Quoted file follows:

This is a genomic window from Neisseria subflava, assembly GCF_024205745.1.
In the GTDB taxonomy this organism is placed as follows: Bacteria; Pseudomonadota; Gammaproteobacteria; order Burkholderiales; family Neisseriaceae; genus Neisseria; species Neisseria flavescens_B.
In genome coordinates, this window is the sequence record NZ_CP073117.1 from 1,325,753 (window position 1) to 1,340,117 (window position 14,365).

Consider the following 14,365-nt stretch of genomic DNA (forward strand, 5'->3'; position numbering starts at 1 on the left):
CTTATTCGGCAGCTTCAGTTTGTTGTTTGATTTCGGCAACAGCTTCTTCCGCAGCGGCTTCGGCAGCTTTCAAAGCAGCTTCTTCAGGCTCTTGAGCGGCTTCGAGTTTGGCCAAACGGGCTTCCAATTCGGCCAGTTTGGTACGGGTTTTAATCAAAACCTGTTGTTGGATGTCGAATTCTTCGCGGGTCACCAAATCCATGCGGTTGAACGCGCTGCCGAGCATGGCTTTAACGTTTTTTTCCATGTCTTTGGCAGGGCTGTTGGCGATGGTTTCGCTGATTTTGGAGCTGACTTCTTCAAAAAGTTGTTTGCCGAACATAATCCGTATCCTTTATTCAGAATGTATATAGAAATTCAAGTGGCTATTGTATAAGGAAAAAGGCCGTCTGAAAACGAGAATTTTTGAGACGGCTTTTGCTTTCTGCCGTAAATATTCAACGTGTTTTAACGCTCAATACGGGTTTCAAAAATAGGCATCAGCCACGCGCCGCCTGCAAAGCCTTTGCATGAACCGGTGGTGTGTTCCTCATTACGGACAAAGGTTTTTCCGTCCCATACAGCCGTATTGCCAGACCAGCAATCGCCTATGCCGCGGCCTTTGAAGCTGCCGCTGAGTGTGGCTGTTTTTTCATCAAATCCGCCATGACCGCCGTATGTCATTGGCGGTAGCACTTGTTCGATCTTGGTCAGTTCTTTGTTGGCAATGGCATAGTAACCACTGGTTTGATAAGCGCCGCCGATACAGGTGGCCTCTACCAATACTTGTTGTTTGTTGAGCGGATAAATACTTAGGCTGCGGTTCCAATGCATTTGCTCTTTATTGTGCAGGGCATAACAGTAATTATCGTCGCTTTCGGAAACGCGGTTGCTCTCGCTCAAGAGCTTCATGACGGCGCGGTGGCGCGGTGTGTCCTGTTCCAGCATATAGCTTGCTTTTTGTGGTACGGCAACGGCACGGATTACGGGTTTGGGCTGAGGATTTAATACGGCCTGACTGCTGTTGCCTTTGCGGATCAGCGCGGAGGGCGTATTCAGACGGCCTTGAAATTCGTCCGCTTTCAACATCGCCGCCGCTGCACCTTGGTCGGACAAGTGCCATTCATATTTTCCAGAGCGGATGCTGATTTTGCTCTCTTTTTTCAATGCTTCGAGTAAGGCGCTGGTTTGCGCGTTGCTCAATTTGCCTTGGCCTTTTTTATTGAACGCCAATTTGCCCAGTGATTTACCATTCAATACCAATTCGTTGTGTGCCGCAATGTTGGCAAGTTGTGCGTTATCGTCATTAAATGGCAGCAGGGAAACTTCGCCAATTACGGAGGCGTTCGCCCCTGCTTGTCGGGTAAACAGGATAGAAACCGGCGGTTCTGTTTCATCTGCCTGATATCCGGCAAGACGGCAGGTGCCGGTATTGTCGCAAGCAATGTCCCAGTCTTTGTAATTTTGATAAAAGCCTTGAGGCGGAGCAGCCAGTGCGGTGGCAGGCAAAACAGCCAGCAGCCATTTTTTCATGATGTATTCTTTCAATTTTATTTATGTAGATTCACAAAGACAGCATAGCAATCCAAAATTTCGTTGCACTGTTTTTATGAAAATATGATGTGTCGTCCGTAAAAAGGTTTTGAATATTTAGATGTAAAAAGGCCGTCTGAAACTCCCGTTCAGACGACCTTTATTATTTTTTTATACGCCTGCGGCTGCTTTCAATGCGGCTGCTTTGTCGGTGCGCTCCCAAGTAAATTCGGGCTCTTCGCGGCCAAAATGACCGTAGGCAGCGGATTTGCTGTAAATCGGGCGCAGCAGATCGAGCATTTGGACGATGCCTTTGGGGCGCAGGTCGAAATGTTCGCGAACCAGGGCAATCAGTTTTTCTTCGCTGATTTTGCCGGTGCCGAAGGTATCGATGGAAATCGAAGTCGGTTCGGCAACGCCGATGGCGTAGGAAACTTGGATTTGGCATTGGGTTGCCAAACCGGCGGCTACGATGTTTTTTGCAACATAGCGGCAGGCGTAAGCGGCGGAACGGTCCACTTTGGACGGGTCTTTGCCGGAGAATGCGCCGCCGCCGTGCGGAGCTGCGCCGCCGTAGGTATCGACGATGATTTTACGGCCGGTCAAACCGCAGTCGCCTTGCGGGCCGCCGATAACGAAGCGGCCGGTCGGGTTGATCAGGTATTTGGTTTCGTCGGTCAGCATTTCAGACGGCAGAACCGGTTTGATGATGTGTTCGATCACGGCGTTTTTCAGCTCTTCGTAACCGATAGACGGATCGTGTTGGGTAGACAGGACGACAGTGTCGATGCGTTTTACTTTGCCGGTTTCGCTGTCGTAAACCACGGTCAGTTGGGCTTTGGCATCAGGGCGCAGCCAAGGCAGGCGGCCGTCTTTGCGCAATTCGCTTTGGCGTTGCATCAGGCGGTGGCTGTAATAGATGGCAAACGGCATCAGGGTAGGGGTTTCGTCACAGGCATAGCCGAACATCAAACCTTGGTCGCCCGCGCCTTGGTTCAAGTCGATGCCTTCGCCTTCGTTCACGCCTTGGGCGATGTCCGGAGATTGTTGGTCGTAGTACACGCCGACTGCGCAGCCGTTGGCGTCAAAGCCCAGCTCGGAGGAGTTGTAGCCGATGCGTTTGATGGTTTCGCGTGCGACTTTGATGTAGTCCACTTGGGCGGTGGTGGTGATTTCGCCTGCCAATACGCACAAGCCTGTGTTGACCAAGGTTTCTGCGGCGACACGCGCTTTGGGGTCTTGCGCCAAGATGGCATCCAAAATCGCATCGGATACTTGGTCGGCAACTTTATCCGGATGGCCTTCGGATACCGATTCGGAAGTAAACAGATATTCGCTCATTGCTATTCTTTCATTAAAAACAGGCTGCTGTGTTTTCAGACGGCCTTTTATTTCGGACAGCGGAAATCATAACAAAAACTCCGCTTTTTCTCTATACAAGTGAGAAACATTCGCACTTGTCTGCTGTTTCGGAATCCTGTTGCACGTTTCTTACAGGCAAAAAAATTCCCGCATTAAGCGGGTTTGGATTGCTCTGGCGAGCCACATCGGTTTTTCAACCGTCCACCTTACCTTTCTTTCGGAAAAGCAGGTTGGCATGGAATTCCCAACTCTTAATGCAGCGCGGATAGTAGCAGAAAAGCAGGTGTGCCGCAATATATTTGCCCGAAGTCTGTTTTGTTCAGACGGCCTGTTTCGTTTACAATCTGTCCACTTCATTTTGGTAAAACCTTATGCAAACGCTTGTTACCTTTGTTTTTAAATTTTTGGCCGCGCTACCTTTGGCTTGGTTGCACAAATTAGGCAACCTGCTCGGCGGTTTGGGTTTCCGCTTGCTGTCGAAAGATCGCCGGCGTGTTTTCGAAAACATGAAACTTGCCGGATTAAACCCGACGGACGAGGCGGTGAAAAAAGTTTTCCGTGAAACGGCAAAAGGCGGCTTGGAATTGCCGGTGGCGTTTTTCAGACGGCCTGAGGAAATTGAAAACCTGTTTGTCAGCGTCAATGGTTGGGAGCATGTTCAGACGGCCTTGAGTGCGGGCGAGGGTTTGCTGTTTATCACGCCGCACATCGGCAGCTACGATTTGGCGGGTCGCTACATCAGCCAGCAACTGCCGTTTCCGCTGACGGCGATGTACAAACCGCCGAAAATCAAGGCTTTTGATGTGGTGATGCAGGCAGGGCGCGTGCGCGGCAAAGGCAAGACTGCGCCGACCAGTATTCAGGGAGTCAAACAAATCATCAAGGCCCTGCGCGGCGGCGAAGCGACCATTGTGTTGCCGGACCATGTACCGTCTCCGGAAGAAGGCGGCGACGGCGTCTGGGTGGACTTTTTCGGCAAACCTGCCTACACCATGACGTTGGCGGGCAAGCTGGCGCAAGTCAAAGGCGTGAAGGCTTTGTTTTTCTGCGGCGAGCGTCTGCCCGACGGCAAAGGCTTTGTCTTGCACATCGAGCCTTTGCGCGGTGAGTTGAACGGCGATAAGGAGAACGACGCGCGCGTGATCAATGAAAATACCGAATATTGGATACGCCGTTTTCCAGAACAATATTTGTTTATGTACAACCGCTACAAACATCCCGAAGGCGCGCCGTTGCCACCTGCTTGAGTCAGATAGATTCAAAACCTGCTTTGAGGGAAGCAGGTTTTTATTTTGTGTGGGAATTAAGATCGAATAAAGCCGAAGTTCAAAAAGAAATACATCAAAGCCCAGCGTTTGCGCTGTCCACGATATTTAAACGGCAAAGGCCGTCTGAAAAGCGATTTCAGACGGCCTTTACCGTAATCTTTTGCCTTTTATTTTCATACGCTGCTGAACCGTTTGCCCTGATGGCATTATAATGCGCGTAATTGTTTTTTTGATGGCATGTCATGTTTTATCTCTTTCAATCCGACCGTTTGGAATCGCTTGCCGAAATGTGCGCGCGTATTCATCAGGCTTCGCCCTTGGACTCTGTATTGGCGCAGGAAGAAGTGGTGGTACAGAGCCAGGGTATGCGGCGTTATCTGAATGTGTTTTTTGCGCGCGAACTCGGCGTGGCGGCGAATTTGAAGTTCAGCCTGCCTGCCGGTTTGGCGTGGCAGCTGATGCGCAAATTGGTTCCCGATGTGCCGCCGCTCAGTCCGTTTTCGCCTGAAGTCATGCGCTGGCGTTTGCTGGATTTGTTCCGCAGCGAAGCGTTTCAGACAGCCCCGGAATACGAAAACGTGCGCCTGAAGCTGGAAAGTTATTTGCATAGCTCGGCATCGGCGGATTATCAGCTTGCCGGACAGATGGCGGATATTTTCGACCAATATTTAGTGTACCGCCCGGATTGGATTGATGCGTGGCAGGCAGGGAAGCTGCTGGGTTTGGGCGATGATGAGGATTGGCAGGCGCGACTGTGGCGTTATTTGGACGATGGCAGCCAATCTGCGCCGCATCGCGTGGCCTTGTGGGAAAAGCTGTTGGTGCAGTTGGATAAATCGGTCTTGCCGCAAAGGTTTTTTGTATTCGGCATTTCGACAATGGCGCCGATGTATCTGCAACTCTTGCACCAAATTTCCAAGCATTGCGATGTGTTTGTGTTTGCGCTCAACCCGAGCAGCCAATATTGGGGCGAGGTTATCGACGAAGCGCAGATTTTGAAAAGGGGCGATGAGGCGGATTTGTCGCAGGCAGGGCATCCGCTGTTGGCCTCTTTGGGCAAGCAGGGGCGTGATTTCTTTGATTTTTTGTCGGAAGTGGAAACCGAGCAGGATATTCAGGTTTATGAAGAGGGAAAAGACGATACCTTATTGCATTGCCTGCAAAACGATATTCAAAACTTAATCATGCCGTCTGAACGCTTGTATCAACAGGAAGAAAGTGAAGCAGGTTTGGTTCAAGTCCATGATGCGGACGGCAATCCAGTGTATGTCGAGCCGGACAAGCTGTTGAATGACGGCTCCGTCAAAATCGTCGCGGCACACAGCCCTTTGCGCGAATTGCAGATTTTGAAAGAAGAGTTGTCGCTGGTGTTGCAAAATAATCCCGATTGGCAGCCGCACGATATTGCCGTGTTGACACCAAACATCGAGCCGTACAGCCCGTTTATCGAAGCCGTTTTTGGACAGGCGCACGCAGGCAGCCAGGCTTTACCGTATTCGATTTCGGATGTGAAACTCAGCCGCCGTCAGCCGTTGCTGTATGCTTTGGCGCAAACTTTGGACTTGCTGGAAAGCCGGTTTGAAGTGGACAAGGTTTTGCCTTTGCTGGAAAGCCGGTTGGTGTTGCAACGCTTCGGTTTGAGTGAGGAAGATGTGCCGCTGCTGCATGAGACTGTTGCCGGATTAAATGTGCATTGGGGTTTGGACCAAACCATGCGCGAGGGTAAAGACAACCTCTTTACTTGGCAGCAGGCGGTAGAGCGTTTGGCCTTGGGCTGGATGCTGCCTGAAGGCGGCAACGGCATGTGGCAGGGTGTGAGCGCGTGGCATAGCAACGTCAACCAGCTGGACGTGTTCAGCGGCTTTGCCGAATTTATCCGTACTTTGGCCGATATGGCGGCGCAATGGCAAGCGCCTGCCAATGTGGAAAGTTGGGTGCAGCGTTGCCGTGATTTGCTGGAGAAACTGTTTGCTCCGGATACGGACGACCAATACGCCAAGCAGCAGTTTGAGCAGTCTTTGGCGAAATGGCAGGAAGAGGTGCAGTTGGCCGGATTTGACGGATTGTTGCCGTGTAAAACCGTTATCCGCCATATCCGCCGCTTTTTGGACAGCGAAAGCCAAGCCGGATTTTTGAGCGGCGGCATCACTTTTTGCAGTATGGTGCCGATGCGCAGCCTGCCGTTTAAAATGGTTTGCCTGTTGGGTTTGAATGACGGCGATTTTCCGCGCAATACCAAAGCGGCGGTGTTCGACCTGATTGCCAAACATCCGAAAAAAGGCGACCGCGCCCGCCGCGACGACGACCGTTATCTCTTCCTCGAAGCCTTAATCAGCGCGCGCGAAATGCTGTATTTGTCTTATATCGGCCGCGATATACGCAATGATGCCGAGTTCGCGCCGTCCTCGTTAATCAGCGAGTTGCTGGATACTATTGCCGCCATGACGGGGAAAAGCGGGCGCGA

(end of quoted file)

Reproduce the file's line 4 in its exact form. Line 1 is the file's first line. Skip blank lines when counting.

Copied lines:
Consider the following 14,365-nt stretch of genomic DNA (forward strand, 5'->3'; position numbering starts at 1 on the left):